The End of the Food Coma: Washing it down with a Schnap(p)s and Glühwein Recipe
The big T-Day dinner left us full, very full of turkey, stuffing and (non-canned) cranberry sauce. After more than two weeks off of writing and a busy day job schedule, we’ve got some catching up to do!
Germany, of any country, has an incredible Christmas culture. Reflecting on the Christmas I spent with Johannes there, whole town centers convert to, what looks like from afar, a mini mountain town of cabins. These Christmas Markets, set up practically overnight. Each participating vendor brings and assembles their cabin to fill it with and sell not mass-produced trinkets, but specialty crafted goods from house-warming decorations to home-baked treats to a special, old-secret-recipe spiced drink: Glühwein.
One sip of Glühwein, or hot spiced wine, and anyone’s Christmas feeling is enhanced 150%. That feeling may or may not be a combination of the smells of cinnamon spices in the wine, but probably more so the warm feeling of the hot wine and schnapps running down into your tummy filling and warming you from the inside. It can be made from red or white wine, and patrons have the option to add schnapps (spelled Schnaps in German) of any flavor to their hot spiced wine. Our recommendation – Weinbergs Pfirsiche, a peach growing on trees found in vineyards.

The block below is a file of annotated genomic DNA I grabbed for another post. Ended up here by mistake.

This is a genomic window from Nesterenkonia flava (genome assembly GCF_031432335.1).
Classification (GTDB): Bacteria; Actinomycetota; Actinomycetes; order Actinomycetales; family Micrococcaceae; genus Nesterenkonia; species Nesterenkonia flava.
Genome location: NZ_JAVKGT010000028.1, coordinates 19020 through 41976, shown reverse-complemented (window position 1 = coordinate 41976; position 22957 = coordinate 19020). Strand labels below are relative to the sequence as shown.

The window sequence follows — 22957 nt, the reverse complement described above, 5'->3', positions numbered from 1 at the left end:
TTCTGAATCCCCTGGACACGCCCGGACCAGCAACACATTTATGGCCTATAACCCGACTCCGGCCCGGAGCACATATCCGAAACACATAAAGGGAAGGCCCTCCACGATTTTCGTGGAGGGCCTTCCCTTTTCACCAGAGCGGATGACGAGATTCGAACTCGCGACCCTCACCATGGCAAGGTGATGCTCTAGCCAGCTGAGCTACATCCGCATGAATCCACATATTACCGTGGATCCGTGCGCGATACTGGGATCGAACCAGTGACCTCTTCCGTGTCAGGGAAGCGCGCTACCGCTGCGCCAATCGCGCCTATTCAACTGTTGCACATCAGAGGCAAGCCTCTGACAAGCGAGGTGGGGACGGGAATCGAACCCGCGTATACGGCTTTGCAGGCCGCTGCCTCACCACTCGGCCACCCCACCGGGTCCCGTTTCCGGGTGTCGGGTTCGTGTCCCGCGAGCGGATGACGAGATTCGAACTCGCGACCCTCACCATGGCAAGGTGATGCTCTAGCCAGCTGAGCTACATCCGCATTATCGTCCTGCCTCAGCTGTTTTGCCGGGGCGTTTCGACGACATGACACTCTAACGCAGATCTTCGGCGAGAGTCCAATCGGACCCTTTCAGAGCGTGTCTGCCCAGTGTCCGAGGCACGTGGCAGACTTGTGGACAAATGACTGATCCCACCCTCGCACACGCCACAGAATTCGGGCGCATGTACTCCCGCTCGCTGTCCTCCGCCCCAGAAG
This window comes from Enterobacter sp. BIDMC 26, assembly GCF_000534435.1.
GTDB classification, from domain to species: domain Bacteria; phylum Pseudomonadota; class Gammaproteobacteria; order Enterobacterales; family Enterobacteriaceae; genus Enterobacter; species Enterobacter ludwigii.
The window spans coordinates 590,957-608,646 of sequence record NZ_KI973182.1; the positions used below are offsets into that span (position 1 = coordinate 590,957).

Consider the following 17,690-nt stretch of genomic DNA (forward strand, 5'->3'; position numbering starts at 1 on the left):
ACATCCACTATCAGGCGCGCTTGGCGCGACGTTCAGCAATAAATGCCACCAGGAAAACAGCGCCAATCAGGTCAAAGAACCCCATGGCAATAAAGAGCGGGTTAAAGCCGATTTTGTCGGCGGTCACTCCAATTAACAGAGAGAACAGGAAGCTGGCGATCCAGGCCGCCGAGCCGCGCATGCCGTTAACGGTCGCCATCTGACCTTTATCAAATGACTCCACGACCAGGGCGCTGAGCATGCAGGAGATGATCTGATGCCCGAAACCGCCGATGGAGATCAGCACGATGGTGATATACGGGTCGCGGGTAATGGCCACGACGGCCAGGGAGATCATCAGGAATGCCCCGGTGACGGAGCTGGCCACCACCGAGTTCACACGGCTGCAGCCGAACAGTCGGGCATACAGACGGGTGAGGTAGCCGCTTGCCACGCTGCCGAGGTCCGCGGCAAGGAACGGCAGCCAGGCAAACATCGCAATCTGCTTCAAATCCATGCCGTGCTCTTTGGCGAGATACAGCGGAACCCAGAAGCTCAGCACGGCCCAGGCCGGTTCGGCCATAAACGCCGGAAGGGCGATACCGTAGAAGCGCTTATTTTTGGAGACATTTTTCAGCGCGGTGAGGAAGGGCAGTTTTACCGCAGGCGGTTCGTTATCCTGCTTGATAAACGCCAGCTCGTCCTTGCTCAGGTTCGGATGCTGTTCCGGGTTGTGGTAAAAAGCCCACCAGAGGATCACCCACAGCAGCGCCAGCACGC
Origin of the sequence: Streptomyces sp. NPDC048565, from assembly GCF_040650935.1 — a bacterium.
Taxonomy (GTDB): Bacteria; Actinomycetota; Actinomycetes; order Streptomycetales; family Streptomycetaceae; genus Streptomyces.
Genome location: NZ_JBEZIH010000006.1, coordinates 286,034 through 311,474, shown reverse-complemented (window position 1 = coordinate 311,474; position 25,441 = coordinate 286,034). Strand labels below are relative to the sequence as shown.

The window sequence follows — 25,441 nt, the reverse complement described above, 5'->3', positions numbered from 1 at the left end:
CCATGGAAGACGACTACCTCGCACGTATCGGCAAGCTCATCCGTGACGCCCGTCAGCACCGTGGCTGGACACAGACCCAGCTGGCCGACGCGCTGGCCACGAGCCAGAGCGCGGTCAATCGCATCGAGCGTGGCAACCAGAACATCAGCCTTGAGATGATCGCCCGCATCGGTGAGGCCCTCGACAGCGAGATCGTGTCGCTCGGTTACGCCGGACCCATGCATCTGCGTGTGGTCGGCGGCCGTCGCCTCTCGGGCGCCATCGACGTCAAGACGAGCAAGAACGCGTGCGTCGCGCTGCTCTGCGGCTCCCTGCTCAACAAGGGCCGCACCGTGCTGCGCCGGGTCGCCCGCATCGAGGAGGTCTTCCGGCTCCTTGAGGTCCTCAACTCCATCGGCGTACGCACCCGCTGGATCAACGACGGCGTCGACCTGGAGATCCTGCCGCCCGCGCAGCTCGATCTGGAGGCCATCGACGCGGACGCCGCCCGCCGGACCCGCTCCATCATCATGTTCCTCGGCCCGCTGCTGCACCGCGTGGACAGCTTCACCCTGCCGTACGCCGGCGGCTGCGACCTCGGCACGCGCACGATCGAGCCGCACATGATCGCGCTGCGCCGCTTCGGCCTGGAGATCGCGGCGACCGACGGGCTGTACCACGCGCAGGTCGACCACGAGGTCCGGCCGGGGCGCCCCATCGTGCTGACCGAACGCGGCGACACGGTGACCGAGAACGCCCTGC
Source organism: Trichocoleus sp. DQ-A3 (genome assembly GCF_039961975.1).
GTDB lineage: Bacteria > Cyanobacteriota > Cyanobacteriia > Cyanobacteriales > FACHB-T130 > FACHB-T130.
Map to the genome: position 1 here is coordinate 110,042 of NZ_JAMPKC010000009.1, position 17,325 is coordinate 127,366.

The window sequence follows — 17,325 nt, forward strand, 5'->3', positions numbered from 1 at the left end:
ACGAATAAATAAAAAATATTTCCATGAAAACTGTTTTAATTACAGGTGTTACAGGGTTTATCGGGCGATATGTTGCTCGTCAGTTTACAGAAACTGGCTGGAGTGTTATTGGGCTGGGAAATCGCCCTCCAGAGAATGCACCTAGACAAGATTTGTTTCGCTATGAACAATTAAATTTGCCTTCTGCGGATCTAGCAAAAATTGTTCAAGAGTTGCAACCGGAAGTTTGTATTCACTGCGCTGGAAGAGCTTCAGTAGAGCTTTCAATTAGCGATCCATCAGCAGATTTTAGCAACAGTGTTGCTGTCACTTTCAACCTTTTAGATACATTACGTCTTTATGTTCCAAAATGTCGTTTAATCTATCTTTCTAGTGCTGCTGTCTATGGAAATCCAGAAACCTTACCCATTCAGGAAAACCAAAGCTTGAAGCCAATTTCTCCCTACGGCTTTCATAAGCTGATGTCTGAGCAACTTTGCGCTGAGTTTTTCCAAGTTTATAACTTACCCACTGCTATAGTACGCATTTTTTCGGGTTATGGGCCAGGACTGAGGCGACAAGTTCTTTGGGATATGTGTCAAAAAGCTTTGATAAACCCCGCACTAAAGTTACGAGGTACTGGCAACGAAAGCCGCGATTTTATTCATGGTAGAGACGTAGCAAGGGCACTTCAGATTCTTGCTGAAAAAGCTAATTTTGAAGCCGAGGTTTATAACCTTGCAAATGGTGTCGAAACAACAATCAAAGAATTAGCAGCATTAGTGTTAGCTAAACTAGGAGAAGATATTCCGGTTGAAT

Glühwein can be made from both red and white wine, but today we’re sharing the Mosel style, made with Riesling.
Without further ado, here’s a Glühwein recipe for a crowd to warm you and your guests from the inside out. Give yourself about 2 hours to allow all the ingredients to mingle.
3 bottles Riesling
1 cups sugar (can be adjusted to taste)
3 Cinnamon sticks
5 Allspice seeds
2 Cardamom seeds
2 Oranges, sliced in rounds
1 Lemon, sliced in rounds
Heat the Riesling on the stove. When it’s warm, add the sugar and stir until dissolved. Add the spices – cinnamon sticks, cloves, allspice and cardamom, as well as the lemon and orange, saving a few rounds for garnish. Let the ingredients mingle on low to medium heat (but never boil) for about 2 hours. Serve warm. Enjoyed best at your town’s Christmas events, in front of the tree or next to the fireplace with friends and family.